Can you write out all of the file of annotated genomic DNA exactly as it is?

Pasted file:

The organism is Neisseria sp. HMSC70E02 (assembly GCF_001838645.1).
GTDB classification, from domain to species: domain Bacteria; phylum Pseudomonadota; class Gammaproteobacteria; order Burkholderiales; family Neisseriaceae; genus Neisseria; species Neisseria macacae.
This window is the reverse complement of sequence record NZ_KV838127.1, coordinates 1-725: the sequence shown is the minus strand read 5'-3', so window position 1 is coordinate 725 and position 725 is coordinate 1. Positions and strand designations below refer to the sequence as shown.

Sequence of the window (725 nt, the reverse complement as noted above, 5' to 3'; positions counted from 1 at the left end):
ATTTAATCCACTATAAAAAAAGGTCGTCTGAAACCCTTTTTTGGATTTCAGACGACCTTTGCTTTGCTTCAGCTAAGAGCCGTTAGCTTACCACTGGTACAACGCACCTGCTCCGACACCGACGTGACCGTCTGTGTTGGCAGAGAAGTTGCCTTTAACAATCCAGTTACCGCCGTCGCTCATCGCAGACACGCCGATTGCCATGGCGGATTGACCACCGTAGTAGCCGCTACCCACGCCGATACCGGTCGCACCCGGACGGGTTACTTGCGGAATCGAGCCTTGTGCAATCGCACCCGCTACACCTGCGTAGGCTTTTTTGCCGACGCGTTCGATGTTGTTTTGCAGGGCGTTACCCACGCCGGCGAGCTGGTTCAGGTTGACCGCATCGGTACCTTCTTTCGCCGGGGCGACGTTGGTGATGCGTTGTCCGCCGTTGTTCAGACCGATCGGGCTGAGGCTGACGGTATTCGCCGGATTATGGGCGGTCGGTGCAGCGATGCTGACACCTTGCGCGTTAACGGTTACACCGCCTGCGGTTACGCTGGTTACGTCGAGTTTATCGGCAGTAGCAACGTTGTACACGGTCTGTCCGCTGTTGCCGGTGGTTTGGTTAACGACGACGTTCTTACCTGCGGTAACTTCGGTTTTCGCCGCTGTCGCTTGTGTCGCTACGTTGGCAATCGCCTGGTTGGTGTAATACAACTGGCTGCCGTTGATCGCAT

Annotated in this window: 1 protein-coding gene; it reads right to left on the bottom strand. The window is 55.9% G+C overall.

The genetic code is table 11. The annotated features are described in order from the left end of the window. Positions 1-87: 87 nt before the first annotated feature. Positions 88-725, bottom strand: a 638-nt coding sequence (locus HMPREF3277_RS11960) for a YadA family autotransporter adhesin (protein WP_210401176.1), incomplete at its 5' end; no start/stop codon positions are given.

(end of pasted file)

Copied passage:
The organism is Neisseria sp. HMSC70E02 (assembly GCF_001838645.1).
GTDB classification, from domain to species: domain Bacteria; phylum Pseudomonadota; class Gammaproteobacteria; order Burkholderiales; family Neisseriaceae; genus Neisseria; species Neisseria macacae.
This window is the reverse complement of sequence record NZ_KV838127.1, coordinates 1-725: the sequence shown is the minus strand read 5'-3', so window position 1 is coordinate 725 and position 725 is coordinate 1. Positions and strand designations below refer to the sequence as shown.

Sequence of the window (725 nt, the reverse complement as noted above, 5' to 3'; positions counted from 1 at the left end):
ATTTAATCCACTATAAAAAAAGGTCGTCTGAAACCCTTTTTTGGATTTCAGACGACCTTTGCTTTGCTTCAGCTAAGAGCCGTTAGCTTACCACTGGTACAACGCACCTGCTCCGACACCGACGTGACCGTCTGTGTTGGCAGAGAAGTTGCCTTTAACAATCCAGTTACCGCCGTCGCTCATCGCAGACACGCCGATTGCCATGGCGGATTGACCACCGTAGTAGCCGCTACCCACGCCGATACCGGTCGCACCCGGACGGGTTACTTGCGGAATCGAGCCTTGTGCAATCGCACCCGCTACACCTGCGTAGGCTTTTTTGCCGACGCGTTCGATGTTGTTTTGCAGGGCGTTACCCACGCCGGCGAGCTGGTTCAGGTTGACCGCATCGGTACCTTCTTTCGCCGGGGCGACGTTGGTGATGCGTTGTCCGCCGTTGTTCAGACCGATCGGGCTGAGGCTGACGGTATTCGCCGGATTATGGGCGGTCGGTGCAGCGATGCTGACACCTTGCGCGTTAACGGTTACACCGCCTGCGGTTACGCTGGTTACGTCGAGTTTATCGGCAGTAGCAACGTTGTACACGGTCTGTCCGCTGTTGCCGGTGGTTTGGTTAACGACGACGTTCTTACCTGCGGTAACTTCGGTTTTCGCCGCTGTCGCTTGTGTCGCTACGTTGGCAATCGCCTGGTTGGTGTAATACAACTGGCTGCCGTTGATCGCAT

Annotated in this window: 1 protein-coding gene; it reads right to left on the bottom strand. The window is 55.9% G+C overall.

The genetic code is table 11. The annotated features are described in order from the left end of the window. Positions 1-87: 87 nt before the first annotated feature. Positions 88-725, bottom strand: a 638-nt coding sequence (locus HMPREF3277_RS11960) for a YadA family autotransporter adhesin (protein WP_210401176.1), incomplete at its 5' end; no start/stop codon positions are given.